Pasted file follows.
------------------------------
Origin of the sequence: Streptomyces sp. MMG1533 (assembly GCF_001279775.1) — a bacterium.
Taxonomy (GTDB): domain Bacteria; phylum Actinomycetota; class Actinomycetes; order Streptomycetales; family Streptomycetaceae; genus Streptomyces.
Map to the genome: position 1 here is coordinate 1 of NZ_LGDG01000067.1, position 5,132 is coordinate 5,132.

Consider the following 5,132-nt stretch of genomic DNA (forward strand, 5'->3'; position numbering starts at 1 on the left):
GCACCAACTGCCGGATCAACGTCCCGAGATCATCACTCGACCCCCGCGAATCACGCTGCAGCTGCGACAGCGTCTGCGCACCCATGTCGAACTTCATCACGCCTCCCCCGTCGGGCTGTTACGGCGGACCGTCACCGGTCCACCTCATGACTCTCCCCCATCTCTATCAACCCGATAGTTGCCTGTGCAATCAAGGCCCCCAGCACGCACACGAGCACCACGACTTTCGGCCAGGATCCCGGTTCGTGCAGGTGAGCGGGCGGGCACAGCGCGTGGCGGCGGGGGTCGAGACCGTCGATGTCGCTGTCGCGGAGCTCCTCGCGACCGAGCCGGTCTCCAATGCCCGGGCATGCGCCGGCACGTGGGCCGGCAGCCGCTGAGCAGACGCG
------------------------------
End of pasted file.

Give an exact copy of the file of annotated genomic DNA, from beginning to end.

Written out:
Origin of the sequence: Streptomyces sp. MMG1533 (assembly GCF_001279775.1) — a bacterium.
Taxonomy (GTDB): domain Bacteria; phylum Actinomycetota; class Actinomycetes; order Streptomycetales; family Streptomycetaceae; genus Streptomyces.
Map to the genome: position 1 here is coordinate 1 of NZ_LGDG01000067.1, position 5,132 is coordinate 5,132.

Consider the following 5,132-nt stretch of genomic DNA (forward strand, 5'->3'; position numbering starts at 1 on the left):
GCACCAACTGCCGGATCAACGTCCCGAGATCATCACTCGACCCCCGCGAATCACGCTGCAGCTGCGACAGCGTCTGCGCACCCATGTCGAACTTCATCACGCCTCCCCCGTCGGGCTGTTACGGCGGACCGTCACCGGTCCACCTCATGACTCTCCCCCATCTCTATCAACCCGATAGTTGCCTGTGCAATCAAGGCCCCCAGCACGCACACGAGCACCACGACTTTCGGCCAGGATCCCGGTTCGTGCAGGTGAGCGGGCGGGCACAGCGCGTGGCGGCGGGGGTCGAGACCGTCGATGTCGCTGTCGCGGAGCTCCTCGCGACCGAGCCGGTCTCCAATGCCCGGGCATGCGCCGGCACGTGGGCCGGCAGCCGCTGAGCAGACGCG